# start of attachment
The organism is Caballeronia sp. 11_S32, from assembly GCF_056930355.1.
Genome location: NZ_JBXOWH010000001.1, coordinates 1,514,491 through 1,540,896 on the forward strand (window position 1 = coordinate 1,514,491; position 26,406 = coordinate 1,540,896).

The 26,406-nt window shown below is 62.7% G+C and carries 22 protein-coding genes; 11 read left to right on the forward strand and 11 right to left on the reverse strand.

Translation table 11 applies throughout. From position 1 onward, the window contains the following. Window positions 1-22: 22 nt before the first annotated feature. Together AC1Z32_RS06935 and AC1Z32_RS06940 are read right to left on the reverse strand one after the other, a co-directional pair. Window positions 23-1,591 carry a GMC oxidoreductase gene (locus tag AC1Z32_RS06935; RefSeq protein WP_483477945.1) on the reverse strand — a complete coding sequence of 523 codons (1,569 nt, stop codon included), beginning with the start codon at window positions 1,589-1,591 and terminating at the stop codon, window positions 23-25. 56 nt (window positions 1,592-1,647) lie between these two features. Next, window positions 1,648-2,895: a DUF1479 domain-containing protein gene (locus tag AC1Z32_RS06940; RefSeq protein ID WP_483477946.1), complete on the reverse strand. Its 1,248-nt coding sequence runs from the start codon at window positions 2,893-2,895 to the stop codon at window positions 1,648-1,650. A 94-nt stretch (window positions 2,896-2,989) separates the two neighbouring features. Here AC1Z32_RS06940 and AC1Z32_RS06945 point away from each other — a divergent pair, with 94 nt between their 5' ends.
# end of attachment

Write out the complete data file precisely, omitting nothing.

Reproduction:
The organism is Caballeronia sp. 11_S32, from assembly GCF_056930355.1.
Genome location: NZ_JBXOWH010000001.1, coordinates 1,514,491 through 1,540,896 on the forward strand (window position 1 = coordinate 1,514,491; position 26,406 = coordinate 1,540,896).

The 26,406-nt window shown below is 62.7% G+C and carries 22 protein-coding genes; 11 read left to right on the forward strand and 11 right to left on the reverse strand.

Translation table 11 applies throughout. From position 1 onward, the window contains the following. Window positions 1-22: 22 nt before the first annotated feature. Together AC1Z32_RS06935 and AC1Z32_RS06940 are read right to left on the reverse strand one after the other, a co-directional pair. Window positions 23-1,591 carry a GMC oxidoreductase gene (locus tag AC1Z32_RS06935; RefSeq protein WP_483477945.1) on the reverse strand — a complete coding sequence of 523 codons (1,569 nt, stop codon included), beginning with the start codon at window positions 1,589-1,591 and terminating at the stop codon, window positions 23-25. 56 nt (window positions 1,592-1,647) lie between these two features. Next, window positions 1,648-2,895: a DUF1479 domain-containing protein gene (locus tag AC1Z32_RS06940; RefSeq protein ID WP_483477946.1), complete on the reverse strand. Its 1,248-nt coding sequence runs from the start codon at window positions 2,893-2,895 to the stop codon at window positions 1,648-1,650. A 94-nt stretch (window positions 2,896-2,989) separates the two neighbouring features. Here AC1Z32_RS06940 and AC1Z32_RS06945 point away from each other — a divergent pair, with 94 nt between their 5' ends.